Image credits:Doordash

The tech factor will continue its ascension

Beyond using third-party vendors, operators and owners will find more ways to get their grub out of their hub. Drones and driverless vehicles can augment the human element. But robots will also continue their gradual takeover in the workplace, such as Spyce Kitchen in Boston, which has more robotic woks than flesh-and-blood employees to prepare items like salads and grain bowls. Pizza and coffee makers, burger flippers, and more are here and more are coming. “The labor market is tight, and people in the fast foods are really suffering,” Moskow says, “so we’re going to start to see them employing technology in the making of the food and the supply chain that’s going to really make it a sustainable business going forward. We’re going to see more of those tech concepts in the next year.”

Image credits:pexels/Helena Lopes

Cannabis is coming

Boutarel sees cannabis starting to shake up the market in 2019, specifically CBD-infused products and THC-infused products. “You’re seeing it right now in C-stores and the big legacy consumer package goods and healthcare companies,” he says. “We think that the smart money is going to be going into cannabis. CBD-infused will have some healthcare properties to it. Non-psychoactive formulas that we think could bring some novelty to the space and draw a lot of eyes and attention and traffic to the store as well.”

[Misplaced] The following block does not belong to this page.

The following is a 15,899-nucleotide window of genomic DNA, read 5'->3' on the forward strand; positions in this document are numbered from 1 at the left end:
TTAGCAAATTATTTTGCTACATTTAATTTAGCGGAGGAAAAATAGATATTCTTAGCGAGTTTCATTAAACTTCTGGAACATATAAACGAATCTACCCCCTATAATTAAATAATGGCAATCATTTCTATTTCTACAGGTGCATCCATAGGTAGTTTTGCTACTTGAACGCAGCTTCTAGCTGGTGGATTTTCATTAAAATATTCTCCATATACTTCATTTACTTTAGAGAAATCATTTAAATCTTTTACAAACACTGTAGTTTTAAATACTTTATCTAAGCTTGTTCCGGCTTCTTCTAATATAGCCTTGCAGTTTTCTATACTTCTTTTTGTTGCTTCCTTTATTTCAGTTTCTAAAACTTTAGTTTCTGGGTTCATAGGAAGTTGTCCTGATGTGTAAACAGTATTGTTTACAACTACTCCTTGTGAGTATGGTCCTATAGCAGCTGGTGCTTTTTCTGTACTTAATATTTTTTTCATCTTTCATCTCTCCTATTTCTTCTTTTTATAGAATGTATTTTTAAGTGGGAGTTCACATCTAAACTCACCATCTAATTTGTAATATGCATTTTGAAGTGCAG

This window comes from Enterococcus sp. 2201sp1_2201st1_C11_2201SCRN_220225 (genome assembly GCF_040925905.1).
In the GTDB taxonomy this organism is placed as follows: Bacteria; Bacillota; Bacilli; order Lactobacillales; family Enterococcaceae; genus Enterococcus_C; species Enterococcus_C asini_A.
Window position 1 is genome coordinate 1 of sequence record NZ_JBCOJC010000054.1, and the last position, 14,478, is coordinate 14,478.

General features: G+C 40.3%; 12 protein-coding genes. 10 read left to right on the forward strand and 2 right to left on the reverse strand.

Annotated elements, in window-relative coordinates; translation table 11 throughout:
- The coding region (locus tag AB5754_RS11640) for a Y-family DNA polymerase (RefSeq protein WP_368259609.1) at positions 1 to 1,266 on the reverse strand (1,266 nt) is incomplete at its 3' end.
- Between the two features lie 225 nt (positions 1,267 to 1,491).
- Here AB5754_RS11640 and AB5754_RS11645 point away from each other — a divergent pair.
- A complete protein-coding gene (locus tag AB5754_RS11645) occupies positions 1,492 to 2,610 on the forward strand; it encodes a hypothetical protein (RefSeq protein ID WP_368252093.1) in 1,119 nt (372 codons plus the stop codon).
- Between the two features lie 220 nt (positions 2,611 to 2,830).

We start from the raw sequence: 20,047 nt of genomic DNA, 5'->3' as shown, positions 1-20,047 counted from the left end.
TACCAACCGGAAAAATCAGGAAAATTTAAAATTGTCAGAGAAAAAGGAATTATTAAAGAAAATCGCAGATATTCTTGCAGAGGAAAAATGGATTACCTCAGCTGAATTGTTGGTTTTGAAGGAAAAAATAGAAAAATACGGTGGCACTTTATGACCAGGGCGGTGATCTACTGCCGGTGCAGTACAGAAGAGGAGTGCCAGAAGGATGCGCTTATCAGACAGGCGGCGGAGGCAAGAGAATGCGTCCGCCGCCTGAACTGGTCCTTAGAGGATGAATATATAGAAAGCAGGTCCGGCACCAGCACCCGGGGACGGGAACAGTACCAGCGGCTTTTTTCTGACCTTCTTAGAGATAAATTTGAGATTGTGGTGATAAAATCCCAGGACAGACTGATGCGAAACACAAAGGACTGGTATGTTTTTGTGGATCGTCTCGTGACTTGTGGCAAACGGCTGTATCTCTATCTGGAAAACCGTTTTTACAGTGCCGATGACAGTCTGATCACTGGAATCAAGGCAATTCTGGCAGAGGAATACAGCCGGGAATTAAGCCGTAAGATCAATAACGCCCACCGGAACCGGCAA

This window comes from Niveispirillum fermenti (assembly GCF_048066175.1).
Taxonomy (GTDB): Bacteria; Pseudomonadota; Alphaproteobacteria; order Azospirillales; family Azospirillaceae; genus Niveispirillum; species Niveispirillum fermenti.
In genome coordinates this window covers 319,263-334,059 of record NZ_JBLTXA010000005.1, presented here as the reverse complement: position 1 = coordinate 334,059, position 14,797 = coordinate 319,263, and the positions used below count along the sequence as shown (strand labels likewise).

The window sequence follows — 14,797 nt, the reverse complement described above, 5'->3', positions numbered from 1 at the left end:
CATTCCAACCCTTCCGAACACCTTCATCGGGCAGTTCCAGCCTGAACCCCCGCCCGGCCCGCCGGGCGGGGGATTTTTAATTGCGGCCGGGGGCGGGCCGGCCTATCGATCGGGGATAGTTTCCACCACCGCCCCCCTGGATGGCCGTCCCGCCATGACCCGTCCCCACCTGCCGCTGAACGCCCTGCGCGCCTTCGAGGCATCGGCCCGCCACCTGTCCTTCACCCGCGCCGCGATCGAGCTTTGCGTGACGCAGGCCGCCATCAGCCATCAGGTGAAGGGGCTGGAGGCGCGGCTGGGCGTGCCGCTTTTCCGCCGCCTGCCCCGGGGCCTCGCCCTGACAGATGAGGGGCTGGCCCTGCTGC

Image credits:pexels/Michael Fischer

We may see the rise of fine casual

As Moskow observes, the lines between fast casual, quick service, and fine dining are starting to blur, competing with each other where before they used to stay in their own lane. “We’re starting to see that with a lot of the chef-driven concepts, the high end chefs moving into fast casual,” Moskow says. “I think we’re going to start seeing the testing of more concepts even at the store level, and to start seeing the C-stores try to innovate around food service. They’re already bringing in the specialty coffees. Where do you draw the line? It is even hard for the experts to figure out what that means anymore. It’s going to be more like fine casual. I think that’s where it’s moving, especially when they’re all trying to go after take out and delivery.”

Image credits:SCHLOTZSKY’S